Washington (AFP) – Washington and its allies on Wednesday demanded that two key oil installations in the east of the country be returned to control of the UN-backed government in Tripoli, having fallen into the hands of a rival strongman.
The oil ports at Ras Lanuf and Al-Sidra were seized from local militias last week by the breakaway military leader Khalifa Haftar, who said that all future revenues from the terminals under his control would be handed over to the unrecognized administration in the east of the country.
“Libya’s oil facilities, production, and revenues belong to the Libyan people,” said a joint statement by the United States, Britain, France and Italy. “These vital Libyan resources must remain under the exclusive control of the legitimate National Oil Corporation and the sole oversight of the Government of National Accord (GNA).”
The statement came a day after Libya’s UN-backed unity government called on the UN Security Council to block any “illegal” oil exports from the chaos-hit country after Haftar’s force took the eastern terminals.
“Any attempts to circumvent the UN Security Council’s Libya sanctions regime will cause deep harm to Libya’s economy, exacerbate its humanitarian crisis, and undermine its broader stability,” the statement by the five allies said.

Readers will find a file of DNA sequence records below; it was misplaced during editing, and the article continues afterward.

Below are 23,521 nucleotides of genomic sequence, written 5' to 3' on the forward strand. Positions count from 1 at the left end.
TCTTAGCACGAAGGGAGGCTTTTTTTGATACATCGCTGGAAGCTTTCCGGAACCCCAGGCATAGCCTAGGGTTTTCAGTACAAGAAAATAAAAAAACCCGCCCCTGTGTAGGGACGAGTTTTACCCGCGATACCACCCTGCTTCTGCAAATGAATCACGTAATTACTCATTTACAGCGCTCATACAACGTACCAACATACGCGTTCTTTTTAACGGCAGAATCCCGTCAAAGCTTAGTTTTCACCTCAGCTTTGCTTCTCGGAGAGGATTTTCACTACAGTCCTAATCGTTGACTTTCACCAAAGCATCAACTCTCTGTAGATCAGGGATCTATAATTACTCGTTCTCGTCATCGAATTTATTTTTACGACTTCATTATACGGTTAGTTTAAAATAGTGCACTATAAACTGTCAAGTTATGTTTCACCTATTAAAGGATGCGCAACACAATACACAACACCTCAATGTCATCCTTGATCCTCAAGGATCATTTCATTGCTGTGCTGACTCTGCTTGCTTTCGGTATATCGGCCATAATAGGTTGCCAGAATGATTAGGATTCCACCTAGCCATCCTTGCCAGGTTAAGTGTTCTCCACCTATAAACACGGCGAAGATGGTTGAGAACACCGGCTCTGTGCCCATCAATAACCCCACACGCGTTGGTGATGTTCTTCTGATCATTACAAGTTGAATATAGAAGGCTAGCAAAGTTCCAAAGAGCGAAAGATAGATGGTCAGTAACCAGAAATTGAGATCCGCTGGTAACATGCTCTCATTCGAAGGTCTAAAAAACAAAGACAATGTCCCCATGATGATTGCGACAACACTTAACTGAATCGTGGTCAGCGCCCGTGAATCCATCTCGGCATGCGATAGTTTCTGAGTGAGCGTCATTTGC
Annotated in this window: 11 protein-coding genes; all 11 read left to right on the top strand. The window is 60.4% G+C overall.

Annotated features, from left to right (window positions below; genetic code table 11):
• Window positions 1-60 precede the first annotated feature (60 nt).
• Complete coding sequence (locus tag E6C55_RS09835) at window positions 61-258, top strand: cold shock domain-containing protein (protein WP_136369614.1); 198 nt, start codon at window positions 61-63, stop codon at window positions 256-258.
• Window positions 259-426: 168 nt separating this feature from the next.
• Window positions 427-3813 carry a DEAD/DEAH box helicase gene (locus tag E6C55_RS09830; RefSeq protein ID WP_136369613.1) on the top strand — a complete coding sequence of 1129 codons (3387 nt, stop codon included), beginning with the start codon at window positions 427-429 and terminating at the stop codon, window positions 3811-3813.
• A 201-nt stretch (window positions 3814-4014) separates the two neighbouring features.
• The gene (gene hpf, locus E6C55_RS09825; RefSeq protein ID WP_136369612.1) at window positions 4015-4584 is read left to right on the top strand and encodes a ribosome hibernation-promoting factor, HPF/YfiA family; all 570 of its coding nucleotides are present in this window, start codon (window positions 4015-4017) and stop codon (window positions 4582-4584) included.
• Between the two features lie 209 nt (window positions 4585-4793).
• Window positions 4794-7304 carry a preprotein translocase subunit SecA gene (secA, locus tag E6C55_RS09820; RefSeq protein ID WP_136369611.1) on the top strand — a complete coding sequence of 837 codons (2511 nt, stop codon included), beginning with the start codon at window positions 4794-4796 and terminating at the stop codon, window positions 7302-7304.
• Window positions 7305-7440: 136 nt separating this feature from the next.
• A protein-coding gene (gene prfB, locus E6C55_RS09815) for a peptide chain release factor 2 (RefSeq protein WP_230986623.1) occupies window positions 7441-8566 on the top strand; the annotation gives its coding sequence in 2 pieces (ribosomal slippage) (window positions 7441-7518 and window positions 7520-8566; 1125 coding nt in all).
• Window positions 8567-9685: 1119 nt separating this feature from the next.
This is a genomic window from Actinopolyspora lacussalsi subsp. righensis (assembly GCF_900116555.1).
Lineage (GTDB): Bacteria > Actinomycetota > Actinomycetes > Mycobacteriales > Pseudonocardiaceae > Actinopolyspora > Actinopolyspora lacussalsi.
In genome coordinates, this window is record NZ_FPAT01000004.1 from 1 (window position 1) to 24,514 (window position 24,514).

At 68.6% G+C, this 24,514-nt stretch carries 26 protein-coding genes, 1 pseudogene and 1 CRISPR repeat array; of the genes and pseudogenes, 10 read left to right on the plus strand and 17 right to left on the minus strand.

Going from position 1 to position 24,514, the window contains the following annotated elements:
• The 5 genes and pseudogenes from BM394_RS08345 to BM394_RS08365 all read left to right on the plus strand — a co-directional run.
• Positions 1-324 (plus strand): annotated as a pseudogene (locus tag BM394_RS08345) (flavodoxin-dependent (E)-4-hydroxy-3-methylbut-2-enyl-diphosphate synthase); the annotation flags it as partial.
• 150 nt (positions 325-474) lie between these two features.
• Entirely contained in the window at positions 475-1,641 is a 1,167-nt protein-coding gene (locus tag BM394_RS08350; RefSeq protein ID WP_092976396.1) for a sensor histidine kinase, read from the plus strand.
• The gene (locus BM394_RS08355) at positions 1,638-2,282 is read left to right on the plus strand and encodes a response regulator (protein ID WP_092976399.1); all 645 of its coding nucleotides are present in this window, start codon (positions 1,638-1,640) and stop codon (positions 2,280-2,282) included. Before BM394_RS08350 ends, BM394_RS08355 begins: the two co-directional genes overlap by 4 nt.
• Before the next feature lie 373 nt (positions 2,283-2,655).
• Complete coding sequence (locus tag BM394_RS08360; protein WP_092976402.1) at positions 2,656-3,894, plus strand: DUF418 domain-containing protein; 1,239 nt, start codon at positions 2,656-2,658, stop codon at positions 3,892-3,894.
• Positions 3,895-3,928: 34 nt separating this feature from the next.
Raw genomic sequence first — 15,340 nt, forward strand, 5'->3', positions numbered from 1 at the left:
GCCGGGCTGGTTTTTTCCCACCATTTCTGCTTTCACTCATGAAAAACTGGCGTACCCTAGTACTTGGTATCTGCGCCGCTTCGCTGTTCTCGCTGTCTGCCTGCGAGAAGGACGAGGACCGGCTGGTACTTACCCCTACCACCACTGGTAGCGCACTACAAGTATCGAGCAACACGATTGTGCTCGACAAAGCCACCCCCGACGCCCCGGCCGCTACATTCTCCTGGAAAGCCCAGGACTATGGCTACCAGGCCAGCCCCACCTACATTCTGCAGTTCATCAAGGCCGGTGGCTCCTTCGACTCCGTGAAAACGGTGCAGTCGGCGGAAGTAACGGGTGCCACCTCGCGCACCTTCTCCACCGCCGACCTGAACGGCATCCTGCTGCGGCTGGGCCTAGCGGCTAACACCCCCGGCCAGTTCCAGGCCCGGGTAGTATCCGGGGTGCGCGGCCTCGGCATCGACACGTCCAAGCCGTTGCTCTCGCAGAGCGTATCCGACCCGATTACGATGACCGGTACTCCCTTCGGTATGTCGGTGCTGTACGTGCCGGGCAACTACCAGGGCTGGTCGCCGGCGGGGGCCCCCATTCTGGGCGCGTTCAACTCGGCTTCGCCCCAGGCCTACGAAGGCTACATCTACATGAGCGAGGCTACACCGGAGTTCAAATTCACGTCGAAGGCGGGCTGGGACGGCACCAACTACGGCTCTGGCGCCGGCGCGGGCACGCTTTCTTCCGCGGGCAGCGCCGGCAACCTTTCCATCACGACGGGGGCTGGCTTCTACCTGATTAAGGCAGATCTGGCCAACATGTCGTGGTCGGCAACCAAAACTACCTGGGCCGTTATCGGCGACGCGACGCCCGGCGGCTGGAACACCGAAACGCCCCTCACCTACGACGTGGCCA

“The international community will hold those who undermine Libya’s peace, security, and stability to account,” they warned.
Libya has been wracked by conflict since the 2011 ouster and killing of longtime dictator Moamer Kadhafi in a NATO-backed uprising, with rival governments and militias competing for authority and oil wealth.
Haftar’s self-styled Libyan National Army said on Monday it had regained “full control” of Libya’s oil crescent, days after it retook Ras Lanuf and Al-Sidra from a rival militia in nearly two weeks of deadly clashes.
The statement issued in Washington said the five western governments were “deeply concerned” about Haftar’s move to hand over all revenue from the terminals to the eastern administration that he backs.